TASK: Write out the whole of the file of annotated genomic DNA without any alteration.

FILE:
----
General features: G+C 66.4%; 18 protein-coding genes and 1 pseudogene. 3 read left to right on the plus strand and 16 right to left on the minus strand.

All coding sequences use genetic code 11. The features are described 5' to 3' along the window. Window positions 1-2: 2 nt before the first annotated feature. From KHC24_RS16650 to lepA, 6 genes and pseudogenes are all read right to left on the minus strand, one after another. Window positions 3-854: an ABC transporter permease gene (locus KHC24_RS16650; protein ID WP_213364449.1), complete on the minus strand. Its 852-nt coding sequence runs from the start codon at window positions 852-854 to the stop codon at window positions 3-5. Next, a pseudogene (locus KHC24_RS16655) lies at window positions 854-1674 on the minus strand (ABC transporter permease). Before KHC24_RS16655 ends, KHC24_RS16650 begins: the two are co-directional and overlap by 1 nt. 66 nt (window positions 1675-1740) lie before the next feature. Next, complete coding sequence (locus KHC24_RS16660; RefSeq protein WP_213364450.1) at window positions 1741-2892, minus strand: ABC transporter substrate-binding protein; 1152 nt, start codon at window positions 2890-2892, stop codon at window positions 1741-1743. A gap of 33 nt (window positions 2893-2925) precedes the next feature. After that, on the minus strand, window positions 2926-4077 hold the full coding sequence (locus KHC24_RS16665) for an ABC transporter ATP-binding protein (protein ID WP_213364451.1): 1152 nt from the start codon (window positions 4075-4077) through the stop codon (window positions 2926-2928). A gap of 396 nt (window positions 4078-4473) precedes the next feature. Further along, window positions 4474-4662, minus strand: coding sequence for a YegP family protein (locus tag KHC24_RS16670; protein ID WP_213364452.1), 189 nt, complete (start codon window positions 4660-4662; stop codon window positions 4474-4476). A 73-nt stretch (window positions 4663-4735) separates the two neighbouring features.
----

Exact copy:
General features: G+C 66.4%; 18 protein-coding genes and 1 pseudogene. 3 read left to right on the plus strand and 16 right to left on the minus strand.

All coding sequences use genetic code 11. The features are described 5' to 3' along the window. Window positions 1-2: 2 nt before the first annotated feature. From KHC24_RS16650 to lepA, 6 genes and pseudogenes are all read right to left on the minus strand, one after another. Window positions 3-854: an ABC transporter permease gene (locus KHC24_RS16650; protein ID WP_213364449.1), complete on the minus strand. Its 852-nt coding sequence runs from the start codon at window positions 852-854 to the stop codon at window positions 3-5. Next, a pseudogene (locus KHC24_RS16655) lies at window positions 854-1674 on the minus strand (ABC transporter permease). Before KHC24_RS16655 ends, KHC24_RS16650 begins: the two are co-directional and overlap by 1 nt. 66 nt (window positions 1675-1740) lie before the next feature. Next, complete coding sequence (locus KHC24_RS16660; RefSeq protein WP_213364450.1) at window positions 1741-2892, minus strand: ABC transporter substrate-binding protein; 1152 nt, start codon at window positions 2890-2892, stop codon at window positions 1741-1743. A gap of 33 nt (window positions 2893-2925) precedes the next feature. After that, on the minus strand, window positions 2926-4077 hold the full coding sequence (locus KHC24_RS16665) for an ABC transporter ATP-binding protein (protein ID WP_213364451.1): 1152 nt from the start codon (window positions 4075-4077) through the stop codon (window positions 2926-2928). A gap of 396 nt (window positions 4078-4473) precedes the next feature. Further along, window positions 4474-4662, minus strand: coding sequence for a YegP family protein (locus tag KHC24_RS16670; protein ID WP_213364452.1), 189 nt, complete (start codon window positions 4660-4662; stop codon window positions 4474-4476). A 73-nt stretch (window positions 4663-4735) separates the two neighbouring features.